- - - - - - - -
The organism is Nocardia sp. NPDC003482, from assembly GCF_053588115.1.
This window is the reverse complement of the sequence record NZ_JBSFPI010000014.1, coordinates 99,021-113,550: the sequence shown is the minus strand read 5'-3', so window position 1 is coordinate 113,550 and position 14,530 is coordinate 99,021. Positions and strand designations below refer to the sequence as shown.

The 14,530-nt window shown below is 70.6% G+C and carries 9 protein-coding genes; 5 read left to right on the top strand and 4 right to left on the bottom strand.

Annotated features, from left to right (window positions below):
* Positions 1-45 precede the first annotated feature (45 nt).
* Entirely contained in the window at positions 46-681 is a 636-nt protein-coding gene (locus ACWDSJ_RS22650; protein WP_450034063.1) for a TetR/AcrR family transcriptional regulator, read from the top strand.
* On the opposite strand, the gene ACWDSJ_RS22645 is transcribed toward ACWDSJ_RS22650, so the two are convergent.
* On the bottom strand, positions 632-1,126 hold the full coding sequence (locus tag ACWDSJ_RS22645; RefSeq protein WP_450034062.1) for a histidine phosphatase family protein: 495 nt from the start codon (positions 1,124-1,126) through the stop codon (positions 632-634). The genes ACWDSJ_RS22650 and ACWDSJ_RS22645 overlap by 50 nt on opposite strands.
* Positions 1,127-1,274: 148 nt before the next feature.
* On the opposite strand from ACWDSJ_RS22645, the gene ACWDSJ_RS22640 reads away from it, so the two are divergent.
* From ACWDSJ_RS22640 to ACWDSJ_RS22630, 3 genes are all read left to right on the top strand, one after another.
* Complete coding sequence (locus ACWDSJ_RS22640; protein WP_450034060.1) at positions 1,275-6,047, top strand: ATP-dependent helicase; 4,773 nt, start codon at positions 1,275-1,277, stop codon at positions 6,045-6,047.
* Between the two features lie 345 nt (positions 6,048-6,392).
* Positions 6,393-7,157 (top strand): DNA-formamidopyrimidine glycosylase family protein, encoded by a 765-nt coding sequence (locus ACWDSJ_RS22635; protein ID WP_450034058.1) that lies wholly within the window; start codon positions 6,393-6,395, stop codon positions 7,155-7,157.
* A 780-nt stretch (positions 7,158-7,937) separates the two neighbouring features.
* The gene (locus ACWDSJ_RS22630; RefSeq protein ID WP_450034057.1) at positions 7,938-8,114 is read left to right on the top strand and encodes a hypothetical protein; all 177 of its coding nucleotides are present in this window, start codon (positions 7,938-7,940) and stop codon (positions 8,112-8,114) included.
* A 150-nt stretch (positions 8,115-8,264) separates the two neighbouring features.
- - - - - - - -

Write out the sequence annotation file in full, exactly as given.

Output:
The organism is Nocardia sp. NPDC003482, from assembly GCF_053588115.1.
This window is the reverse complement of the sequence record NZ_JBSFPI010000014.1, coordinates 99,021-113,550: the sequence shown is the minus strand read 5'-3', so window position 1 is coordinate 113,550 and position 14,530 is coordinate 99,021. Positions and strand designations below refer to the sequence as shown.

The 14,530-nt window shown below is 70.6% G+C and carries 9 protein-coding genes; 5 read left to right on the top strand and 4 right to left on the bottom strand.

Annotated features, from left to right (window positions below):
* Positions 1-45 precede the first annotated feature (45 nt).
* Entirely contained in the window at positions 46-681 is a 636-nt protein-coding gene (locus ACWDSJ_RS22650; protein WP_450034063.1) for a TetR/AcrR family transcriptional regulator, read from the top strand.
* On the opposite strand, the gene ACWDSJ_RS22645 is transcribed toward ACWDSJ_RS22650, so the two are convergent.
* On the bottom strand, positions 632-1,126 hold the full coding sequence (locus tag ACWDSJ_RS22645; RefSeq protein WP_450034062.1) for a histidine phosphatase family protein: 495 nt from the start codon (positions 1,124-1,126) through the stop codon (positions 632-634). The genes ACWDSJ_RS22650 and ACWDSJ_RS22645 overlap by 50 nt on opposite strands.
* Positions 1,127-1,274: 148 nt before the next feature.
* On the opposite strand from ACWDSJ_RS22645, the gene ACWDSJ_RS22640 reads away from it, so the two are divergent.
* From ACWDSJ_RS22640 to ACWDSJ_RS22630, 3 genes are all read left to right on the top strand, one after another.
* Complete coding sequence (locus ACWDSJ_RS22640; protein WP_450034060.1) at positions 1,275-6,047, top strand: ATP-dependent helicase; 4,773 nt, start codon at positions 1,275-1,277, stop codon at positions 6,045-6,047.
* Between the two features lie 345 nt (positions 6,048-6,392).
* Positions 6,393-7,157 (top strand): DNA-formamidopyrimidine glycosylase family protein, encoded by a 765-nt coding sequence (locus ACWDSJ_RS22635; protein ID WP_450034058.1) that lies wholly within the window; start codon positions 6,393-6,395, stop codon positions 7,155-7,157.
* A 780-nt stretch (positions 7,158-7,937) separates the two neighbouring features.
* The gene (locus ACWDSJ_RS22630; RefSeq protein ID WP_450034057.1) at positions 7,938-8,114 is read left to right on the top strand and encodes a hypothetical protein; all 177 of its coding nucleotides are present in this window, start codon (positions 7,938-7,940) and stop codon (positions 8,112-8,114) included.
* A 150-nt stretch (positions 8,115-8,264) separates the two neighbouring features.